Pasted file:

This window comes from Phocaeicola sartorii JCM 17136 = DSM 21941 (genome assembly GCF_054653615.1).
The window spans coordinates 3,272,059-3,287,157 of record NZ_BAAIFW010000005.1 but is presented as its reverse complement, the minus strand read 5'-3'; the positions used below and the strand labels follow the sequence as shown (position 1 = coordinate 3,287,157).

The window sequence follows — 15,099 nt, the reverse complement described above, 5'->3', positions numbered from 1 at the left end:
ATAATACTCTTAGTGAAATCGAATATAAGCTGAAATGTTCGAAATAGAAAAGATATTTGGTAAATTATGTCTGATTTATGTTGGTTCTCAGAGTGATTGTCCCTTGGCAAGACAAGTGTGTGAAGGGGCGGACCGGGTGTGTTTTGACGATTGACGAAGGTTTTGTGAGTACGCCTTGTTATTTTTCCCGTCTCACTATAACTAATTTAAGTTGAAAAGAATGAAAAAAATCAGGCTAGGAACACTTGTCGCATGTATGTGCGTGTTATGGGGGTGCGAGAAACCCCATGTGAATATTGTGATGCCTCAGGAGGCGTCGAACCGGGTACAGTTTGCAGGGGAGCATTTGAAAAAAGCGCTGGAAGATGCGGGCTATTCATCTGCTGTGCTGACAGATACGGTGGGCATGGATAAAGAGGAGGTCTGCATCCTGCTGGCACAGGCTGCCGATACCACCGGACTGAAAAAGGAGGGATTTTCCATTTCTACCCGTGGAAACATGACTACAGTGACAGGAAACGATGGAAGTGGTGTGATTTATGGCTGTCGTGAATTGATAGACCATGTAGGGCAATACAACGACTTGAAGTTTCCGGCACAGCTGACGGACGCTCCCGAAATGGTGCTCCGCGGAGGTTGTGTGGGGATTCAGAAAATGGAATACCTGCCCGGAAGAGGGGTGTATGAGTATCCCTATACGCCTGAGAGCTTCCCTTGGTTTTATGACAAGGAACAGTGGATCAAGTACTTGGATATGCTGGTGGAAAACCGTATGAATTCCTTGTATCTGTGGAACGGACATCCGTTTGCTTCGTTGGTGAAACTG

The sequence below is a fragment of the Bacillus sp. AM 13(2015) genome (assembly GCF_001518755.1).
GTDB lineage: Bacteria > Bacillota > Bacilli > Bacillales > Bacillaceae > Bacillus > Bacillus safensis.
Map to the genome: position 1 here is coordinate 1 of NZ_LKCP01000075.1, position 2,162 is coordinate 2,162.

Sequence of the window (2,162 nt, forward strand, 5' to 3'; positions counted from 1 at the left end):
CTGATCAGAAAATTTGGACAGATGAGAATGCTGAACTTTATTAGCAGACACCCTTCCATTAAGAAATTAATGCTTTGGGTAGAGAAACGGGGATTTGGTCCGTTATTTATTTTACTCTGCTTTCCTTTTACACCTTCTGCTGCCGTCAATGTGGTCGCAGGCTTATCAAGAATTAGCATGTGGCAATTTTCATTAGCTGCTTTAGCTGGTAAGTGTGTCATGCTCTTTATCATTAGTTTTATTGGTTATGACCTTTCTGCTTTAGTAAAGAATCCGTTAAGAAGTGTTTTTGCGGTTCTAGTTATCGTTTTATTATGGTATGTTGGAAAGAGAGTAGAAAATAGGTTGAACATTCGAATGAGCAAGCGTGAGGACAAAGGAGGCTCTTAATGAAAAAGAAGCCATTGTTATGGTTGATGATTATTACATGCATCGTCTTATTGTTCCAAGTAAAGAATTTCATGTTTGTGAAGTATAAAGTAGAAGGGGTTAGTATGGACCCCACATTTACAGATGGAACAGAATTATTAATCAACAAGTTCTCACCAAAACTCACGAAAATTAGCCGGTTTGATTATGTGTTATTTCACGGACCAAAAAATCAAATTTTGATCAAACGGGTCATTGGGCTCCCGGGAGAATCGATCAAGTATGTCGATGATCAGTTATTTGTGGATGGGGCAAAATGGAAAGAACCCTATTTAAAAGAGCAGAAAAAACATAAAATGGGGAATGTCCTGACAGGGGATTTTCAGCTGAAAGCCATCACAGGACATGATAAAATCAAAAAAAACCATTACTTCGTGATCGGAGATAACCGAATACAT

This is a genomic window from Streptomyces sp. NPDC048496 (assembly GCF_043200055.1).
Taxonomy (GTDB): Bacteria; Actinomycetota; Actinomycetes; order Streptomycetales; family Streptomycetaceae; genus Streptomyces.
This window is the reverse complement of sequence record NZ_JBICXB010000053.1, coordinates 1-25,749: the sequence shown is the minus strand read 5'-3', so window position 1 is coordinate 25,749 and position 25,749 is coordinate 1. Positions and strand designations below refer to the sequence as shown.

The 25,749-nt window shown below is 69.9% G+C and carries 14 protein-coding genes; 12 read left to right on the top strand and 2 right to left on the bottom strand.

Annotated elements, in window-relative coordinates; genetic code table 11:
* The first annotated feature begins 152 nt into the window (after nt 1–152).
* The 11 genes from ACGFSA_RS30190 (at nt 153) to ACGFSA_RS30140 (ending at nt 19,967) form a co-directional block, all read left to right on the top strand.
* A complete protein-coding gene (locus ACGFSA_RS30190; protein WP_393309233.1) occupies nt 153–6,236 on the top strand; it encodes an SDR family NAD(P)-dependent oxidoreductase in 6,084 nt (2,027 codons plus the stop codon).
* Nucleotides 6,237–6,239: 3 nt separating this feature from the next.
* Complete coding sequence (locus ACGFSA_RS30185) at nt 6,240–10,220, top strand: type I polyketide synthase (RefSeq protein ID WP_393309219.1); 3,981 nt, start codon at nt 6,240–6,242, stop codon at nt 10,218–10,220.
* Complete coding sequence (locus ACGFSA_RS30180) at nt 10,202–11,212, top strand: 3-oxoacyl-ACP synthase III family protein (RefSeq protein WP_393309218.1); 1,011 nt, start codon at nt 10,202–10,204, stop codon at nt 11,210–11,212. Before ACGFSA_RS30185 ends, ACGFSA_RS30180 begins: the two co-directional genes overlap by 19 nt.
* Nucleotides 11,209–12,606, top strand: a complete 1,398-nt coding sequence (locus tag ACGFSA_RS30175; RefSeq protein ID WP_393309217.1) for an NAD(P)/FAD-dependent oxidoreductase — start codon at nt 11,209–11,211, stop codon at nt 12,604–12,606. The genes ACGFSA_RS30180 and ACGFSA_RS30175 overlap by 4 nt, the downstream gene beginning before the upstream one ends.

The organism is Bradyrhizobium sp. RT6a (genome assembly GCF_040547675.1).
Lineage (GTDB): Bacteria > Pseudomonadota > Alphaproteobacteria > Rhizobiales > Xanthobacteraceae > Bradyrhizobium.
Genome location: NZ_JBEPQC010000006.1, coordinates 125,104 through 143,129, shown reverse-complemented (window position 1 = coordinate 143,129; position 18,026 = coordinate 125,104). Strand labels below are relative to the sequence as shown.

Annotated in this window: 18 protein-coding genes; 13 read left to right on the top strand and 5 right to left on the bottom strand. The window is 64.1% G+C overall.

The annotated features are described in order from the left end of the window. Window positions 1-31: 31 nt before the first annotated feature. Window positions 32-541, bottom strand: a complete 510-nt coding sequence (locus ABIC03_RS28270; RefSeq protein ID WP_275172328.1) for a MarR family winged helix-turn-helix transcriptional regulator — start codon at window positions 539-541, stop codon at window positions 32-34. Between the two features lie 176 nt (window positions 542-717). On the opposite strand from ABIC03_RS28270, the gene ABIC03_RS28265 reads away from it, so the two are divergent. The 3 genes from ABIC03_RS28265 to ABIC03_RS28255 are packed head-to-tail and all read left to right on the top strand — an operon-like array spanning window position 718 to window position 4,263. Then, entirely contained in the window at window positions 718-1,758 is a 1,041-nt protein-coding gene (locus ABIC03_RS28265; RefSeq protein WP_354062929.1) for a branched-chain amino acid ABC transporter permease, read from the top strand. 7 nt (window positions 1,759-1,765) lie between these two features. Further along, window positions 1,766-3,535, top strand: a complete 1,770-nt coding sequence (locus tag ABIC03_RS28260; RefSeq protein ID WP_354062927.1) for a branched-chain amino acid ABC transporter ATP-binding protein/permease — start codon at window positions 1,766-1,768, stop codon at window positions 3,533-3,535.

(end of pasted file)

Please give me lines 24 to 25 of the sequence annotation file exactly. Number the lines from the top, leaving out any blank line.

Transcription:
Genome location: NZ_JBEPQC010000006.1, coordinates 125,104 through 143,129, shown reverse-complemented (window position 1 = coordinate 143,129; position 18,026 = coordinate 125,104). Strand labels below are relative to the sequence as shown.

Annotated in this window: 18 protein-coding genes; 13 read left to right on the top strand and 5 right to left on the bottom strand. The window is 64.1% G+C overall.